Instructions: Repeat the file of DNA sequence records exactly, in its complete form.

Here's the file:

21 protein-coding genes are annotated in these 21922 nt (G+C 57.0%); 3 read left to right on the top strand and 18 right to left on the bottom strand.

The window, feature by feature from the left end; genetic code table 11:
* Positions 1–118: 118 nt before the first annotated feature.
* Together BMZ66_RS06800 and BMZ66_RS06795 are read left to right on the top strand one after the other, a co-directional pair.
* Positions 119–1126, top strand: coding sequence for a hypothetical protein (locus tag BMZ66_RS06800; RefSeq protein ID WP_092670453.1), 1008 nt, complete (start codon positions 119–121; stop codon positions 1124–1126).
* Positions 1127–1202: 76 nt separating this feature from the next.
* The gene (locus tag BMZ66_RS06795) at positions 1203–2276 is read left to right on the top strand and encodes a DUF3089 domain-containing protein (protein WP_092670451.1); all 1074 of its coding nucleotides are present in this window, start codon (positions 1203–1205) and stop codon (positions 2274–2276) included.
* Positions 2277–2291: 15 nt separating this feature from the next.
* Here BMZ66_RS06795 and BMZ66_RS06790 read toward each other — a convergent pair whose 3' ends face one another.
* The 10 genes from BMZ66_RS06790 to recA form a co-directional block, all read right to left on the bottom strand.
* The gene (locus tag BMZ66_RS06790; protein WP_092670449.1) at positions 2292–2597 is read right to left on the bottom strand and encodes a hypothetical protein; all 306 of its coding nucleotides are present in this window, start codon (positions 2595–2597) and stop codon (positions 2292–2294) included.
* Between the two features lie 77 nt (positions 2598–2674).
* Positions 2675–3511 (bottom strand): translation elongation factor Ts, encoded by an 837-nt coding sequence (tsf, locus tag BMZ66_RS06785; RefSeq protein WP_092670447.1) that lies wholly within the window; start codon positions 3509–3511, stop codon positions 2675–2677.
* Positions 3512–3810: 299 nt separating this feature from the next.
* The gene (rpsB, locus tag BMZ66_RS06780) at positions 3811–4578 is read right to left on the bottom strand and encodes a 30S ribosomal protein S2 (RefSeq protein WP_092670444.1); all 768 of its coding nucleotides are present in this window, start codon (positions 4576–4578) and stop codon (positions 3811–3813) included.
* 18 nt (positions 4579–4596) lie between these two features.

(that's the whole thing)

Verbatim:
21 protein-coding genes are annotated in these 21922 nt (G+C 57.0%); 3 read left to right on the top strand and 18 right to left on the bottom strand.

The window, feature by feature from the left end; genetic code table 11:
* Positions 1–118: 118 nt before the first annotated feature.
* Together BMZ66_RS06800 and BMZ66_RS06795 are read left to right on the top strand one after the other, a co-directional pair.
* Positions 119–1126, top strand: coding sequence for a hypothetical protein (locus tag BMZ66_RS06800; RefSeq protein ID WP_092670453.1), 1008 nt, complete (start codon positions 119–121; stop codon positions 1124–1126).
* Positions 1127–1202: 76 nt separating this feature from the next.
* The gene (locus tag BMZ66_RS06795) at positions 1203–2276 is read left to right on the top strand and encodes a DUF3089 domain-containing protein (protein WP_092670451.1); all 1074 of its coding nucleotides are present in this window, start codon (positions 1203–1205) and stop codon (positions 2274–2276) included.
* Positions 2277–2291: 15 nt separating this feature from the next.
* Here BMZ66_RS06795 and BMZ66_RS06790 read toward each other — a convergent pair whose 3' ends face one another.
* The 10 genes from BMZ66_RS06790 to recA form a co-directional block, all read right to left on the bottom strand.
* The gene (locus tag BMZ66_RS06790; protein WP_092670449.1) at positions 2292–2597 is read right to left on the bottom strand and encodes a hypothetical protein; all 306 of its coding nucleotides are present in this window, start codon (positions 2595–2597) and stop codon (positions 2292–2294) included.
* Between the two features lie 77 nt (positions 2598–2674).
* Positions 2675–3511 (bottom strand): translation elongation factor Ts, encoded by an 837-nt coding sequence (tsf, locus tag BMZ66_RS06785; RefSeq protein WP_092670447.1) that lies wholly within the window; start codon positions 3509–3511, stop codon positions 2675–2677.
* Positions 3512–3810: 299 nt separating this feature from the next.
* The gene (rpsB, locus tag BMZ66_RS06780) at positions 3811–4578 is read right to left on the bottom strand and encodes a 30S ribosomal protein S2 (RefSeq protein WP_092670444.1); all 768 of its coding nucleotides are present in this window, start codon (positions 4576–4578) and stop codon (positions 3811–3813) included.
* 18 nt (positions 4579–4596) lie between these two features.